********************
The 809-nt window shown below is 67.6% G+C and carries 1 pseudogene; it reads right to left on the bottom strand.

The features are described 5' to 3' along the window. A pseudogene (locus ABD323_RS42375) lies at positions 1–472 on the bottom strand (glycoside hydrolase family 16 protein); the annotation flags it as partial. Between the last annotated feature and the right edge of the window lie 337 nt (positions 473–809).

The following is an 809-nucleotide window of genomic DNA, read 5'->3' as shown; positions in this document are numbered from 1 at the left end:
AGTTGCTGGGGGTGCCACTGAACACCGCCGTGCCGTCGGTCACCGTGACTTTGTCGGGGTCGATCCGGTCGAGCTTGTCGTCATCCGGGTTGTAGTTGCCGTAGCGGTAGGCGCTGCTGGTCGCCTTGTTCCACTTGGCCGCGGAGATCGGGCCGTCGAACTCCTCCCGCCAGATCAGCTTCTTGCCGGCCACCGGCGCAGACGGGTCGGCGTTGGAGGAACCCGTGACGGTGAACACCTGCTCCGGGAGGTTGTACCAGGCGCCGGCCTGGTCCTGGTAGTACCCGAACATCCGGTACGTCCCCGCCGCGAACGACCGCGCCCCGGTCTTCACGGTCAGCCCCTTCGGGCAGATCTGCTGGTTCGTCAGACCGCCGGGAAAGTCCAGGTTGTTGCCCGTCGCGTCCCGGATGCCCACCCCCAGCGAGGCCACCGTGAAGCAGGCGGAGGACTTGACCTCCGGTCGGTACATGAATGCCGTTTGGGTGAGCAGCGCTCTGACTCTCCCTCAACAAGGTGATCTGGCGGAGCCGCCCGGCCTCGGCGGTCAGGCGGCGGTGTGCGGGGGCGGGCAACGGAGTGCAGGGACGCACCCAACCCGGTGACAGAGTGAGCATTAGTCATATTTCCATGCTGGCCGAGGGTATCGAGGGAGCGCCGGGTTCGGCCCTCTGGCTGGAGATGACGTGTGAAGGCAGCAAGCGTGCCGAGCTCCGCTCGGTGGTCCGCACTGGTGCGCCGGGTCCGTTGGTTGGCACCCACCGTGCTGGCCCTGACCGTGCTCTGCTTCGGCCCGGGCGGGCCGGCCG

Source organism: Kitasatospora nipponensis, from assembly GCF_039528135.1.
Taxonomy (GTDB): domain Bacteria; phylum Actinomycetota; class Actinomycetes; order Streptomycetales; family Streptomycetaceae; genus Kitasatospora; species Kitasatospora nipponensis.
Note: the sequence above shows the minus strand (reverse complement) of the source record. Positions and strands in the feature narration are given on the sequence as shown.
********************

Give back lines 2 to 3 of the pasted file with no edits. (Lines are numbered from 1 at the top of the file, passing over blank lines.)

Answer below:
The features are described 5' to 3' along the window. A pseudogene (locus ABD323_RS42375) lies at positions 1–472 on the bottom strand (glycoside hydrolase family 16 protein); the annotation flags it as partial. Between the last annotated feature and the right edge of the window lie 337 nt (positions 473–809).

The following is an 809-nucleotide window of genomic DNA, read 5'->3' as shown; positions in this document are numbered from 1 at the left end: